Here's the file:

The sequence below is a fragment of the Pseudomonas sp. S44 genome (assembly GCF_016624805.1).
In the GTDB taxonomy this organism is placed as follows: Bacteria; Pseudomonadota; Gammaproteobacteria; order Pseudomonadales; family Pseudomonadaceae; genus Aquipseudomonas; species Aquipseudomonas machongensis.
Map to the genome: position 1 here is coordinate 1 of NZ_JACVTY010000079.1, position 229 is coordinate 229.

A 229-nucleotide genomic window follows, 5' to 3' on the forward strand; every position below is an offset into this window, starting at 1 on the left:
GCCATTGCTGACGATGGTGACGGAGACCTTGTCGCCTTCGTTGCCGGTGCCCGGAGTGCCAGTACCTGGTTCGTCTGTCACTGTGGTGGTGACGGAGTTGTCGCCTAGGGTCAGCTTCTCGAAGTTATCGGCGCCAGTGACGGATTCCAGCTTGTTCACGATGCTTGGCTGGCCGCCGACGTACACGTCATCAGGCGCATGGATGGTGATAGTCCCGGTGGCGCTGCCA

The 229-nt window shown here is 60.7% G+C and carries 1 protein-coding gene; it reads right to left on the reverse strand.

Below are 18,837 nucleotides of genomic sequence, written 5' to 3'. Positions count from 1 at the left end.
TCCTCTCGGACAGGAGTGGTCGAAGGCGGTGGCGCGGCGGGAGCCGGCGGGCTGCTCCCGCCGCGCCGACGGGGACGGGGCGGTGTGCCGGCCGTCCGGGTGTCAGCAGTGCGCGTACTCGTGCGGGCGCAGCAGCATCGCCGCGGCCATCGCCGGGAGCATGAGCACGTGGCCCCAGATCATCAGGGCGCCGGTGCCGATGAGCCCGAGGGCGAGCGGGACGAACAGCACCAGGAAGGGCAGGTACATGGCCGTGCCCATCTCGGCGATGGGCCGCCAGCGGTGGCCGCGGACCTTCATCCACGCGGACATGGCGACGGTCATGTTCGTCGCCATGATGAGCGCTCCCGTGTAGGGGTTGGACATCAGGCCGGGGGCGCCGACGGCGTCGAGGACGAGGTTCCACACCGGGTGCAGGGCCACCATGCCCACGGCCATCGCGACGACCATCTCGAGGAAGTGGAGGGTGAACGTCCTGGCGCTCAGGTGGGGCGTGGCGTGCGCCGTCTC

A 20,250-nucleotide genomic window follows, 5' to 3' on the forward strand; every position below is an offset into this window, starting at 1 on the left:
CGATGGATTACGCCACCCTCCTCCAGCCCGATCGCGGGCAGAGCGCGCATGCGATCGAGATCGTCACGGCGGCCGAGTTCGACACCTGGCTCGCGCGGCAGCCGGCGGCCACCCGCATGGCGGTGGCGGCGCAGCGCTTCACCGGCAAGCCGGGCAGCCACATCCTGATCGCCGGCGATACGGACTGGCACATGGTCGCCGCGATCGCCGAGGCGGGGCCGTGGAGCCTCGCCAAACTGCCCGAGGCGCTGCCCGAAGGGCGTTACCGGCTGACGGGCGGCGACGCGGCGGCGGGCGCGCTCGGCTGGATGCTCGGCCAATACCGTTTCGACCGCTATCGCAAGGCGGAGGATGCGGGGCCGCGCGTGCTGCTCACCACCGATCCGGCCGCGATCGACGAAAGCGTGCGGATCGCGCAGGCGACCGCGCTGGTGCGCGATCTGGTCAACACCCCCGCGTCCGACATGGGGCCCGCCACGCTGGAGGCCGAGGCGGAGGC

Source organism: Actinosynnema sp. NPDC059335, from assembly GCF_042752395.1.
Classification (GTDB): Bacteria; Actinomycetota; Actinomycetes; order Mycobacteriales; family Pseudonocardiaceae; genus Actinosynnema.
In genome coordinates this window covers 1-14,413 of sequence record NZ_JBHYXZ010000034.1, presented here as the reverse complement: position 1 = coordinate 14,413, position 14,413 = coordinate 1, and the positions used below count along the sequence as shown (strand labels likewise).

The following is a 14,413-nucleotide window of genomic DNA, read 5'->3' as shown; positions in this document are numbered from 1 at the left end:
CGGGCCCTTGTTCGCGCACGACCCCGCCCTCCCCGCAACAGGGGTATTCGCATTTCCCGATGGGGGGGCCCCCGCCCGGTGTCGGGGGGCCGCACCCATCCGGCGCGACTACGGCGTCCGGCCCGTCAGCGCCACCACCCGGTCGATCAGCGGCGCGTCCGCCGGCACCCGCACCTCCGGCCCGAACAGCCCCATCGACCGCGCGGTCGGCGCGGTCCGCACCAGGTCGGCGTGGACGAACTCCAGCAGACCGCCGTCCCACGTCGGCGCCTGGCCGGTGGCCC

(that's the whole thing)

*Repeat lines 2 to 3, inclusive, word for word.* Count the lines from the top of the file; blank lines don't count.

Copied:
In the GTDB taxonomy this organism is placed as follows: Bacteria; Pseudomonadota; Gammaproteobacteria; order Pseudomonadales; family Pseudomonadaceae; genus Aquipseudomonas; species Aquipseudomonas machongensis.
Map to the genome: position 1 here is coordinate 1 of NZ_JACVTY010000079.1, position 229 is coordinate 229.